House OKs Corvese bill aiding resolution of condo disputes
STATE HOUSE – The House of Representatives today approved legislation sponsored by Rep. Arthur J. Corvese to create a less-costly process for resolving minor disputes involving condominium associations and owners.
The legislation (2016-H 7204) would allow the parties in such disputes to use the existing court annexed arbitration program in Superior Court to come to a legally binding resolution, with some caveats.
Turning to arbitration instead of lawsuits can save condo associations and unit owners the high cost of hiring attorneys, and would be a simpler solution when it comes to resolving minor issues, said Representative Corvese (D-Dist. 55, North Providence), who said the bill was an idea proposed to him by a constituent.
“Condominium associations have the right to set rules about what can and can’t be done in their communities, but when it comes to a disagreement about the interpretation of those rules, right now, court is the only way to legally resolve it. That’s a very expensive proposition for a homeowner as well as condo association, which has to pass those expenses on to its members, often a relatively small group. There needs to be another less-costly avenue for resolving minor disputes, and arbitration is a fair, effective solution,” said Representative Corvese.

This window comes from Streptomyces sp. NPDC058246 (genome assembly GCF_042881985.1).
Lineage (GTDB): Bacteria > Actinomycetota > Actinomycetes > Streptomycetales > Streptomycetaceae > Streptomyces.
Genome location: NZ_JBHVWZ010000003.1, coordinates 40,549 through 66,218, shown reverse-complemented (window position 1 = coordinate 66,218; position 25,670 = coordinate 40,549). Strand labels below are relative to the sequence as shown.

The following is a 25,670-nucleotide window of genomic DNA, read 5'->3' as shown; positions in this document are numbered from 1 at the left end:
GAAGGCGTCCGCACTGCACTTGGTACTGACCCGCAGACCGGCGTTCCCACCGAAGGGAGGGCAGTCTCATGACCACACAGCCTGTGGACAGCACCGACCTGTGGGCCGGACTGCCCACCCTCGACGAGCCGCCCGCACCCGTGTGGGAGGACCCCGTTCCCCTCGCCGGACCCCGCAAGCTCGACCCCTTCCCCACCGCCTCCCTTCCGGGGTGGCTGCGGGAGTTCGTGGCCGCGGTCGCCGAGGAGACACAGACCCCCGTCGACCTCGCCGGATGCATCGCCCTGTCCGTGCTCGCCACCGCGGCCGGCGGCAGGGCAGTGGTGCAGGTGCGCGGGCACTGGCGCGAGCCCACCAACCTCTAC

Under the legislation, condo associations and condo owners could turn to the arbitration program to resolve disputes about the condominium association’s authority to require a condo owner to take action, or desist some action, involving their condo unit, or involving an alteration or addition to a common area. The program could also be used to resolve conflicts involving an association’s duties to properly conduct its elections and meetings and allow access to its books or records.
The bill does not allow the arbitration program to be used for weightier matters, such as title disputes, interpretation or enforcement of warranties, levies of fees or fines, eviction, alleged breaches of fiduciary responsibilities by directors or claims for damages to a unit based upon the alleged failure of the association to maintain the common elements or condominium property. Disputes over those matters would remain the purview of the courts.
Under the bill, the arbitrator’s decision would be binding, unless either party reserves their right to a jury trial, or requests a jury trial if they have already filed a lawsuit.
In addition to saving both parties money, arbitration can also be a quicker and easier resolution for the parties involved, and encourage people to take action if they believe their rights or the rights of themselves and all their neighbors are being violated, said Representative Corvese.
For more information, contact:
Meredyth R. Whitty, Publicist
State House Room 20
Providence, RI 02903